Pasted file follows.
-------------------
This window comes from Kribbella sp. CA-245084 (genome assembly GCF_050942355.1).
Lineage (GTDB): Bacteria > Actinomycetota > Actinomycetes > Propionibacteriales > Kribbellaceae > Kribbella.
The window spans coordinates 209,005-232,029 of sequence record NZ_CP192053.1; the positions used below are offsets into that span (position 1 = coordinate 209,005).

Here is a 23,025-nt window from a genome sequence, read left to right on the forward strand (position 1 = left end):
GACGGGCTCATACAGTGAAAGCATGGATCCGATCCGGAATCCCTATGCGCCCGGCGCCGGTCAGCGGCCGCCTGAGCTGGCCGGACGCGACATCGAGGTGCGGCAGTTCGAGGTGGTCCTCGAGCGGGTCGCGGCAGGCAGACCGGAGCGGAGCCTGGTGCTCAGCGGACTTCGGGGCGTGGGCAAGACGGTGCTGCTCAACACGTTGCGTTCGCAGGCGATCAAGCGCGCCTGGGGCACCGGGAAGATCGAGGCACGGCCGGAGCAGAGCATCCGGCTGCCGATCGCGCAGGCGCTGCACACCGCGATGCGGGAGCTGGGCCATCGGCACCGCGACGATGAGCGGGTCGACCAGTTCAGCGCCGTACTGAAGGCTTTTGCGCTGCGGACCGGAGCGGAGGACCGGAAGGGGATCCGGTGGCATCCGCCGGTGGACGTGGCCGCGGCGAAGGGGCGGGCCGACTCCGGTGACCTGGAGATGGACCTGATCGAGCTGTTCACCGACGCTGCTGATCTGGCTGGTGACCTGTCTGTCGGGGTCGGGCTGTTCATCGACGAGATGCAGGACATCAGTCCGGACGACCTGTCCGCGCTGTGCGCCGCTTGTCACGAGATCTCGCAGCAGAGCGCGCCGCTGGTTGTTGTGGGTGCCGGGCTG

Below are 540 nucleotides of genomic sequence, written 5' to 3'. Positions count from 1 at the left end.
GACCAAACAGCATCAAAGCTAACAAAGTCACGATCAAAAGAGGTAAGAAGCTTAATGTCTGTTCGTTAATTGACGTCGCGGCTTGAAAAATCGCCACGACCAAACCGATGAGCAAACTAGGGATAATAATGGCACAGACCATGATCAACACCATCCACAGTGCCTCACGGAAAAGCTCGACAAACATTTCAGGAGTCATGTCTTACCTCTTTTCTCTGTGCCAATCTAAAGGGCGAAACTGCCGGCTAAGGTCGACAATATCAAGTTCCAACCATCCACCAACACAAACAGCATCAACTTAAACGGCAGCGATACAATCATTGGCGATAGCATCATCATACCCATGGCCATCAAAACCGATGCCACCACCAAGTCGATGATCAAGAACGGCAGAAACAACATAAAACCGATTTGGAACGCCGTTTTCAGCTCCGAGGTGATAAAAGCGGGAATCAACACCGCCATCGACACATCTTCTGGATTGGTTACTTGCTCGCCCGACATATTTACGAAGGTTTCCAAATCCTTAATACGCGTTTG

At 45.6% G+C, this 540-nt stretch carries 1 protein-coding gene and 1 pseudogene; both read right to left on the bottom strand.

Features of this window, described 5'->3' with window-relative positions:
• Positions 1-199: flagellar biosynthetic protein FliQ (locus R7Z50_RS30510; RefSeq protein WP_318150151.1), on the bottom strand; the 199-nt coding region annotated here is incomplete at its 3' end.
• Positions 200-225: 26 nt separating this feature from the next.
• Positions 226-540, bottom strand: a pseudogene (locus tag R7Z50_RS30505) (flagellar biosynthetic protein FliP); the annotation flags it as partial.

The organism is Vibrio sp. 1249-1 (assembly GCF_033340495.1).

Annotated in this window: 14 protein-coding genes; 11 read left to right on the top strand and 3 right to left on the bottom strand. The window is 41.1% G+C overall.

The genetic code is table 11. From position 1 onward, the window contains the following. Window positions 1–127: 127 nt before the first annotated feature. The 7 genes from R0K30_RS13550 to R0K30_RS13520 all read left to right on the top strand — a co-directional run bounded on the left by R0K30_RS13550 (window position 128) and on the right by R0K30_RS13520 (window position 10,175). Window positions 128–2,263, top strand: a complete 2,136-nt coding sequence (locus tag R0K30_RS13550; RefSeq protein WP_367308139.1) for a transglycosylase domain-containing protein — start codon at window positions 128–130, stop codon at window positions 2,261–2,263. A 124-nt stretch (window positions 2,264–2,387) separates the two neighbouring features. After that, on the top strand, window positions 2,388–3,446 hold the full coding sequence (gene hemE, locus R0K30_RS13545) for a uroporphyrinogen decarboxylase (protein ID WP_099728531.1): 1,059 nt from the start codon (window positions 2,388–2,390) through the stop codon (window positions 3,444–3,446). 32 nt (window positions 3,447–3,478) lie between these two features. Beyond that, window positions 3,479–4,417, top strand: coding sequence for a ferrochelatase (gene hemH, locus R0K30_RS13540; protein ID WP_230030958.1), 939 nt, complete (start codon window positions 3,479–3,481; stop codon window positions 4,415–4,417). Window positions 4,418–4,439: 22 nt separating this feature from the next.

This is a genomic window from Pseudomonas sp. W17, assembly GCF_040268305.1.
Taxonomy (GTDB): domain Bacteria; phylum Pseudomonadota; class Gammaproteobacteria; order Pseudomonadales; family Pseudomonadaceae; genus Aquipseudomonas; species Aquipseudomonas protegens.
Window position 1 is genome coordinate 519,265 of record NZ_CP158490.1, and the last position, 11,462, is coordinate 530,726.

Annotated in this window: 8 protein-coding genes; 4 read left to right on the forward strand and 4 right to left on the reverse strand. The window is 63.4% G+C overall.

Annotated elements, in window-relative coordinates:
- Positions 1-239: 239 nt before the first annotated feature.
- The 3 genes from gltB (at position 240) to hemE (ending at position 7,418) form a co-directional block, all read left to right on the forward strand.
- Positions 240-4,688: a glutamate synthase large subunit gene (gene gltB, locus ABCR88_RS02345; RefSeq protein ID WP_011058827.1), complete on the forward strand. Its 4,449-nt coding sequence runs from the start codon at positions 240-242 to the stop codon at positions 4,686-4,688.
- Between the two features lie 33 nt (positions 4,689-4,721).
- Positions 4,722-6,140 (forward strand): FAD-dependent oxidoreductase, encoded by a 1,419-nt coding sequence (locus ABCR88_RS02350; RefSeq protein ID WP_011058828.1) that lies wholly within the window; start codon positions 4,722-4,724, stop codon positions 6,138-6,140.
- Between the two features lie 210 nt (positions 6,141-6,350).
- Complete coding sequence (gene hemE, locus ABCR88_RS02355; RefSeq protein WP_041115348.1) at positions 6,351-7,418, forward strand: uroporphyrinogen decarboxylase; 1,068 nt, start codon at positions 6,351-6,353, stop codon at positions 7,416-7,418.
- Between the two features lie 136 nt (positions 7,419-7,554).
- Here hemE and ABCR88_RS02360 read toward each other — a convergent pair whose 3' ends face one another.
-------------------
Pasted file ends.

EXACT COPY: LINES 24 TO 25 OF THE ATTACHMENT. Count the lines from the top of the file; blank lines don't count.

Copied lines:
- Between the two features lie 33 nt (positions 4,689-4,721).
- Positions 4,722-6,140 (forward strand): FAD-dependent oxidoreductase, encoded by a 1,419-nt coding sequence (locus ABCR88_RS02350; RefSeq protein ID WP_011058828.1) that lies wholly within the window; start codon positions 4,722-4,724, stop codon positions 6,138-6,140.